by Aaron Friday
Movement is possible only via muscle contraction, and muscles can use only ATP (adenosine triphosphate) to contract. In a state of rest, we have enough stored ATP to fuel only a few seconds of activity. When that is gone, we need to make more. How that happens is the subject of this admittedly oversimplified article.
The body makes ATP via three energy systems, also known as energy pathways. We depend on each of these systems in different situations, depending primarily on the intensity of our activity. They are:
- Phosphagen System—For very high-intensity activity
- Glycolytic System—For moderately high to high-intensity activity
- Oxidative System—For low-intensity activity
An exercise program that targets each of these systems is important for developing and maintaining a strong and healthy metabolism. All of it can be done with kettlebell training, as described at the end of this article.
Maximal-effort activities like jumping, sprinting, throwing, and lifting heavy weights are fueled by the phosphagen system. When your brain senses that you are placing a very high demand on your body, it will start making ATP from the creatine phosphate stored in your muscles. This is the quickest possible way to make ATP, but it is very inefficient and lasts for only a few seconds.
In fact, after about six seconds of very high-intensity activy, your body will require you to “downshift” to a lower level of intensity and switch “fuel tanks” because you’re getting low on creatine phosphate.
For moderately high to high-intensity activity, we rely on the glycolytic system, which creates ATP from sugar (i.e., the glycogen stored in muscles and liver, and the glucose in blood). It is slower than the phosphagen system, but it supports activity longer (at a sub-maximal intensity level). When you do moderately high-intensity exercise lasting between 30 seconds and a couple minutes, your body uses this system extensively.
For low-intensity activity, we rely on the oxidative (or “aerobic”) system for energy. This system is the slowest of the three, so it cannot support high-intensity activity. It can, however, support low-intensity activity for hours. It uses oxygen plus glucose and/or fat to make ATP. The glucose comes from the usual places: stored glycogen and your blood stream. The fat comes from, you guessed it, stored bodyfat and the fat in your blood stream.
The following table shows how the three systems work together to meet the demands of your exercise. As you can see, there are intensity/duration intersections where two energy systems share the burden. Also shown are examples of exercises that stress those systems.
|Energy System||Intensity||Duration||Exercise Example|
|Phosphagen||Very High||6 seconds or less||One-repetition maximum lift, short sprint, explosive movements|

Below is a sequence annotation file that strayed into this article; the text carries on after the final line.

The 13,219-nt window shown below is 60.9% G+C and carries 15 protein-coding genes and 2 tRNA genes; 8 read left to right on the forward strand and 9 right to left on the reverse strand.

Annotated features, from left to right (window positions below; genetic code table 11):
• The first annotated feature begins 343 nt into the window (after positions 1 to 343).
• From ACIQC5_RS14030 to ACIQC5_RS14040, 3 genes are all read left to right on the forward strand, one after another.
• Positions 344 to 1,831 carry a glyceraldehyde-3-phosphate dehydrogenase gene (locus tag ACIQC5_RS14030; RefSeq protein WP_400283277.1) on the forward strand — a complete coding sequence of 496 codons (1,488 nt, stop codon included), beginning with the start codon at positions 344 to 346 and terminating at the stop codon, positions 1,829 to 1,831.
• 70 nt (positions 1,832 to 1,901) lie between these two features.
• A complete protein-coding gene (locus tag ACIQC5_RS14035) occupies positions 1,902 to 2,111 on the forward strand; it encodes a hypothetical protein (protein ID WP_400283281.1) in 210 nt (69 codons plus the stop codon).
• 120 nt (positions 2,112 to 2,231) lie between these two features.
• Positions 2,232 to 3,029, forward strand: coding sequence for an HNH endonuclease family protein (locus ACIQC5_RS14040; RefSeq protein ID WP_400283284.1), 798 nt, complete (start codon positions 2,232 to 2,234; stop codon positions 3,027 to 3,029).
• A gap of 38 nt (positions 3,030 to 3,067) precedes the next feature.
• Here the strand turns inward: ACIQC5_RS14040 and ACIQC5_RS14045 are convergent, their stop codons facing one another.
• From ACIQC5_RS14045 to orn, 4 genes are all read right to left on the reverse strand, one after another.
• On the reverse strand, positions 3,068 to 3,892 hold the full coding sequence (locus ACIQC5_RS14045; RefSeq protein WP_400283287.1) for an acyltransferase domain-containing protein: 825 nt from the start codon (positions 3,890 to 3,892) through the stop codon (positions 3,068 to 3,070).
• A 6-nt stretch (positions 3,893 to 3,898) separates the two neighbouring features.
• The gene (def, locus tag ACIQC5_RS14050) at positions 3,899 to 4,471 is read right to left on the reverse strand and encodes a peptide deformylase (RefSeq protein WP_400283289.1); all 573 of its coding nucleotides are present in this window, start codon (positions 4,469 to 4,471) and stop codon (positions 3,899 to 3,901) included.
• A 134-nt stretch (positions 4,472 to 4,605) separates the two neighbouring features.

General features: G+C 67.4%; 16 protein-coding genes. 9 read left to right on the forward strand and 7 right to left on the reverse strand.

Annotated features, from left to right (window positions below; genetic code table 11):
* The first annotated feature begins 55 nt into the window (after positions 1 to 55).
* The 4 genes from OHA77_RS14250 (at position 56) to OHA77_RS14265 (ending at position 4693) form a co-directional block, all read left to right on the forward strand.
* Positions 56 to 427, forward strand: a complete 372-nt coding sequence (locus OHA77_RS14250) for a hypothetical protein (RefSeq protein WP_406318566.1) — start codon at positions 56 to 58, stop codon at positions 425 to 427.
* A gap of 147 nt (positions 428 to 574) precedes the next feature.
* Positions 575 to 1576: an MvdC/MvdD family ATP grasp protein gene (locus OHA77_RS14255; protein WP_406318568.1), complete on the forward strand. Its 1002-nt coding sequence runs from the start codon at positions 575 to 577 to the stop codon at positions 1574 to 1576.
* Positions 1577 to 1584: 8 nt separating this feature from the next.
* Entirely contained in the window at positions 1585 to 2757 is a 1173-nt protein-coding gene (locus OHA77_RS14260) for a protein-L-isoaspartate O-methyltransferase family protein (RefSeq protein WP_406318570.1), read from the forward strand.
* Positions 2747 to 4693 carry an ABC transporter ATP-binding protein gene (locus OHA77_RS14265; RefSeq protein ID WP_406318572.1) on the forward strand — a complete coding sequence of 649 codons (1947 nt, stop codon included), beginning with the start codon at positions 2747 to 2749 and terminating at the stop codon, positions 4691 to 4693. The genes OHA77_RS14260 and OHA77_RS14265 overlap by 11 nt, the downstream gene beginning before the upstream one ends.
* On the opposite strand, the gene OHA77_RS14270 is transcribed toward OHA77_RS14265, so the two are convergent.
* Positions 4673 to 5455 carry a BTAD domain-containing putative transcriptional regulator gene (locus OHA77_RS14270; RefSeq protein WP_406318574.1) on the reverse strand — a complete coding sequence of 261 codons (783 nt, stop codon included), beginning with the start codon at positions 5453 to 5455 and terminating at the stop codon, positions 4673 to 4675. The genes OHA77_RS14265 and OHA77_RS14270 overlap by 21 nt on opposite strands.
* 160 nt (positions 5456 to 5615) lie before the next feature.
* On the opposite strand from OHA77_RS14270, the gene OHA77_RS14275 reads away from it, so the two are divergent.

|Phosphagen + Glycolytic||High||6 – 30 seconds||10 – 20 heavy kettlebell swings, 10 full squats|
|Glycolytic||Moderately High||30 seconds – 2 minutes||Complexes taking between 30 seconds and 2 minutes to complete|
|Glycolytic + Oxidative||Moderate||2 – 3 minutes||3 minutes of continuous kettlebell snatches|
|Oxidative||Low||More than 3 minutes||Continuous, light circuit training with short rest periods, walking, jogging, cycling|
Training the Metabolism
The energy systems respond to repeated stress by getting more efficient, much like a muscle gets stronger through progressive overload. We can focus our training on these systems to improve our health, our athletic ability, or both.
Some athletes require highly specialized metabolic adaptations. For example, a powerlifter needs repeated bursts of maximal energy interspersed with long periods of rest. This type of training stresses the phosphagen system, making it more efficient over time. Conversely, a marathon runner needs a much lower level of energy, but for hours at a time with no rest at all. This can be accomplished only with an efficient oxidative system, which is achieved by stressing it repeatedly over time.
Distance running will prepare an athlete for a maximum bench press about as well as powerlifting prepares someone for a marathon — terribly in both cases. And both of these athletes are likely to be sucking wind after a hard, 2-minute set of kettlebell snatches unless they also perform glycolytic training. Exercise adaptations are specific to the stresses placed on the body, so we shouldn’t be surprised when a person who is obviously in great shape gets their butt kicked doing something they’re not used to.
If your focus is on health instead of a competitive sport, I believe the best approach is to target all three of these energy systems on a regular basis. Work your metabolism from multiple angles and don’t specialize. You can do it all with kettlebell training, as long as the intensity and duration are controlled properly. See the following table for guidelines and examples. There is a method behind the madness!
|Energy System||How to Target (Examples)|
|Phosphagen||Use the heaviest weights you can use safely and with strict form, for about 5 or fewer reps. Applies to whole-body exercises like double-kettlebell cleans, squats, and push-presses as well as more isolated exercises like chinups and rows.
Rest as much as needed.
Note: If you’re not resting at least a couple minutes between sets, you are not going heavy enough. It takes a couple minutes for creatine phosphate to be resynthesized after you use it up.
|Phosphagen + Glycolytic||
The work:rest ratio is about 1:3 for interval training.
|Glycolytic||Sets done with moderately heavy weights that take between 30 seconds and 2 minutes to complete (e.g., complexes)
The work:rest ratio is about 1:2 for interval training.
|Glycolytic + Oxidative||
|Oxidative||Light, continuous circuit training with a 1:1 work:rest ratio.
Note: Any interval training that does not allow full recovery between work intervals also stresses the oxidative system.